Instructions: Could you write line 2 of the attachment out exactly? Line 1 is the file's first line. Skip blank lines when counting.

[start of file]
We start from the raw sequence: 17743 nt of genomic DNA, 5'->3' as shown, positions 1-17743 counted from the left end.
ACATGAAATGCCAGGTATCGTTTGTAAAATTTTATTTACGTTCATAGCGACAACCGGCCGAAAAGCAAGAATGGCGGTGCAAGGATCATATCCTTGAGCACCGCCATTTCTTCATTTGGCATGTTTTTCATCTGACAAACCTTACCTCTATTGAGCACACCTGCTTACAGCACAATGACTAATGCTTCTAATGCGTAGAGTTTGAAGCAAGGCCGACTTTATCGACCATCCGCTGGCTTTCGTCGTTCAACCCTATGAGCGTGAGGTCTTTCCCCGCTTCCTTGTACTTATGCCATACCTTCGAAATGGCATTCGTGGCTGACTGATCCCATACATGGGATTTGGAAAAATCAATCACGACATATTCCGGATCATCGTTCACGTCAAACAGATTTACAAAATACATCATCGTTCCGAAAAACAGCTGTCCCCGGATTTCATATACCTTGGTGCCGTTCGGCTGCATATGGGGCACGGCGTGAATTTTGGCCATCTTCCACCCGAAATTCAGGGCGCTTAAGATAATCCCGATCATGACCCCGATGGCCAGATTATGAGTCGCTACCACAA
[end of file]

ACATGAAATGCCAGGTATCGTTTGTAAAATTTTATTTACGTTCATAGCGACAACCGGCCGAAAAGCAAGAATGGCGGTGCAAGGATCATATCCTTGAGCACCGCCATTTCTTCATTTGGCATGTTTTTCATCTGACAAACCTTACCTCTATTGAGCACACCTGCTTACAGCACAATGACTAATGCTTCTAATGCGTAGAGTTTGAAGCAAGGCCGACTTTATCGACCATCCGCTGGCTTTCGTCGTTCAACCCTATGAGCGTGAGGTCTTTCCCCGCTTCCTTGTACTTATGCCATACCTTCGAAATGGCATTCGTGGCTGACTGATCCCATACATGGGATTTGGAAAAATCAATCACGACATATTCCGGATCATCGTTCACGTCAAACAGATTTACAAAATACATCATCGTTCCGAAAAACAGCTGTCCCCGGATTTCATATACCTTGGTGCCGTTCGGCTGCATATGGGGCACGGCGTGAATTTTGGCCATCTTCCACCCGAAATTCAGGGCGCTTAAGATAATCCCGATCATGACCCCGATGGCCAGATTATGAGTCGCTACCACAA